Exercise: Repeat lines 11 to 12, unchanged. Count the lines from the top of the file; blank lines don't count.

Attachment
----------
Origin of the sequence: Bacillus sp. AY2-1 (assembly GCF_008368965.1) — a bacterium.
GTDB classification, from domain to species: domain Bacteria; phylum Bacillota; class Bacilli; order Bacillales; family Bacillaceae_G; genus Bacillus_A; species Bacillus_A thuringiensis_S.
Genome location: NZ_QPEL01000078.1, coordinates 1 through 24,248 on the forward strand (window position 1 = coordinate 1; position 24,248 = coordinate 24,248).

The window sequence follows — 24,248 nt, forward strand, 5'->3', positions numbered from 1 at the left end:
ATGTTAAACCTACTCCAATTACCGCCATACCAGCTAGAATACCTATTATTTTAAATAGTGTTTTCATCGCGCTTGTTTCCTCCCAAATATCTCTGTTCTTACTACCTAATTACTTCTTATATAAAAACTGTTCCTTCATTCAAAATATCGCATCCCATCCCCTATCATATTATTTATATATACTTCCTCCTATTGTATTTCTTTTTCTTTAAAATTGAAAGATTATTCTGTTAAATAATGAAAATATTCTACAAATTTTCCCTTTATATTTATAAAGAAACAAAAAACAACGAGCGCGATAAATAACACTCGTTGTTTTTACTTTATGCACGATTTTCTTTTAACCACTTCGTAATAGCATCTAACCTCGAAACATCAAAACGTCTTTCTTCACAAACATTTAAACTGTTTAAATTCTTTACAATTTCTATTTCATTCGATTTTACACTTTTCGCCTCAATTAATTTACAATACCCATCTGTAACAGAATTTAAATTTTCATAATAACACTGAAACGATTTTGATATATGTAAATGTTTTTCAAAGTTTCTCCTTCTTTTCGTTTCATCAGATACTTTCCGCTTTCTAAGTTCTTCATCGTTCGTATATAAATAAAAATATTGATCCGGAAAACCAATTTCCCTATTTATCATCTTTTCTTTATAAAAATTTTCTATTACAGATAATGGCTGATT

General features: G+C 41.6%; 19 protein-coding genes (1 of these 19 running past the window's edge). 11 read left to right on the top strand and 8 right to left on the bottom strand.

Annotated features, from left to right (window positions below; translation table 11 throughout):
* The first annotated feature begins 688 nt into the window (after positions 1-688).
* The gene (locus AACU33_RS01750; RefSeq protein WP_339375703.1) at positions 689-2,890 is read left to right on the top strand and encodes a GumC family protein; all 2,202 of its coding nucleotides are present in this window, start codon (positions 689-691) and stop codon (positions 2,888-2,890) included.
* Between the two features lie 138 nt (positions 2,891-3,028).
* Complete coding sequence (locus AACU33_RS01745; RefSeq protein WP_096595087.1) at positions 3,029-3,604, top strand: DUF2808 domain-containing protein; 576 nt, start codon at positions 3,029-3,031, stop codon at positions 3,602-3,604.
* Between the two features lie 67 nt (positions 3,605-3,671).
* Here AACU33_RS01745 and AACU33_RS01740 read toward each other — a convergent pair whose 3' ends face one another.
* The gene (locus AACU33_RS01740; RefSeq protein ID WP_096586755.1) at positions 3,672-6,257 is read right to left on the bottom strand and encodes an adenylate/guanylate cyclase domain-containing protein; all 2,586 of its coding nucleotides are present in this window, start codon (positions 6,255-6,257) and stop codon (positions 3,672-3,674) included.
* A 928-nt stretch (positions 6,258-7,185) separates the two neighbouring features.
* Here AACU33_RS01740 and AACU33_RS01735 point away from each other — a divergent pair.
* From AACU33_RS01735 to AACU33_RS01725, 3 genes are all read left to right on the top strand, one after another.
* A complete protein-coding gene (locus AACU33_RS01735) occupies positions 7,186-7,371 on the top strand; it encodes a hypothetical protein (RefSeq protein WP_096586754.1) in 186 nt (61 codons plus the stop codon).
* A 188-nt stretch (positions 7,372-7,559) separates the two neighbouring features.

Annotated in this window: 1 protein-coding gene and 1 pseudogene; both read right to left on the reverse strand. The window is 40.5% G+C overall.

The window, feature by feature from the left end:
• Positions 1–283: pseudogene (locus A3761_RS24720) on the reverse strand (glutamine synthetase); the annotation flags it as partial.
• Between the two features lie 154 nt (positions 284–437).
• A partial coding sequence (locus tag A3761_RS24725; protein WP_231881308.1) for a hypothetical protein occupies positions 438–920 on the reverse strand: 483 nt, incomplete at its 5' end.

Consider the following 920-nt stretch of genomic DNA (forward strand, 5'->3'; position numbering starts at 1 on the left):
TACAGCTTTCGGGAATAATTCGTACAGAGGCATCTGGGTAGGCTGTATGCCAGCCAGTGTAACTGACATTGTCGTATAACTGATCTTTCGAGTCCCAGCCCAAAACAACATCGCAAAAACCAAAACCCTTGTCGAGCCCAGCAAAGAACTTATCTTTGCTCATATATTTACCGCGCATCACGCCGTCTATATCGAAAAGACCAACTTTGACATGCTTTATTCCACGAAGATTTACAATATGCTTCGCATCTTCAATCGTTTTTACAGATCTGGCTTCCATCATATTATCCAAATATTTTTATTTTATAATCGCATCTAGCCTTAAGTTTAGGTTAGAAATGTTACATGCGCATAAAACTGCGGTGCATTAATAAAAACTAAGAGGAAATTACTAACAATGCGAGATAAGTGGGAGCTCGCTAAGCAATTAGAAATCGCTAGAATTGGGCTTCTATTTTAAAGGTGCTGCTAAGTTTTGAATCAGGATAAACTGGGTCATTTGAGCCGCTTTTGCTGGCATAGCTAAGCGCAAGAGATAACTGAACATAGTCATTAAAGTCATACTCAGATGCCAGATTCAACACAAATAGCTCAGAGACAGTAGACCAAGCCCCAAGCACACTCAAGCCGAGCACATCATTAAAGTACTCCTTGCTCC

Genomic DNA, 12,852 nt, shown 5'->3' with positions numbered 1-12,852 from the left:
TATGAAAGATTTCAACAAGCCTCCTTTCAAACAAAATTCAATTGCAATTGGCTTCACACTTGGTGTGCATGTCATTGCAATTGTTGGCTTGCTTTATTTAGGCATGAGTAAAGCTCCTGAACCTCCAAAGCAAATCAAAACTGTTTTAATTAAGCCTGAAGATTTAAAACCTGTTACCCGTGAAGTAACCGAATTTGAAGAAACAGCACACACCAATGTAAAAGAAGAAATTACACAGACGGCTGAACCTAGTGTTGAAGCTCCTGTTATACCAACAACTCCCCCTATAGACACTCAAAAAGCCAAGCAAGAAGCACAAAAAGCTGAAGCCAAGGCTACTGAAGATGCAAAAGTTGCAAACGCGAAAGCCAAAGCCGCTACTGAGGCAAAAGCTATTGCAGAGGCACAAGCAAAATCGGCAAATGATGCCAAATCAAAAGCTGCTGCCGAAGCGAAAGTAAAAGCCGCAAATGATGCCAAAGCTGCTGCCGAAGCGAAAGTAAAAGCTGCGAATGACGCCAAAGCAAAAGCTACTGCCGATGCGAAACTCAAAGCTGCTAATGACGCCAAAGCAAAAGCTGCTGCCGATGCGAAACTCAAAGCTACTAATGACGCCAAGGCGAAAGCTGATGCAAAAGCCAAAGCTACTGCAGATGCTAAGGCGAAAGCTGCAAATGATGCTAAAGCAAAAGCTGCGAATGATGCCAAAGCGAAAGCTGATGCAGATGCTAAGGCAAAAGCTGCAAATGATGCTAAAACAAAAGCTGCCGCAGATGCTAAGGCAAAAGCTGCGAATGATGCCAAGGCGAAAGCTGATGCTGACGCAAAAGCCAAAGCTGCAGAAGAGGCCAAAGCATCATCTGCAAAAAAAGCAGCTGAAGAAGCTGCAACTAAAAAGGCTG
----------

* Complete coding sequence (locus AACU33_RS01745; RefSeq protein WP_096595087.1) at positions 3,029-3,604, top strand: DUF2808 domain-containing protein; 576 nt, start codon at positions 3,029-3,031, stop codon at positions 3,602-3,604.
* Between the two features lie 67 nt (positions 3,605-3,671).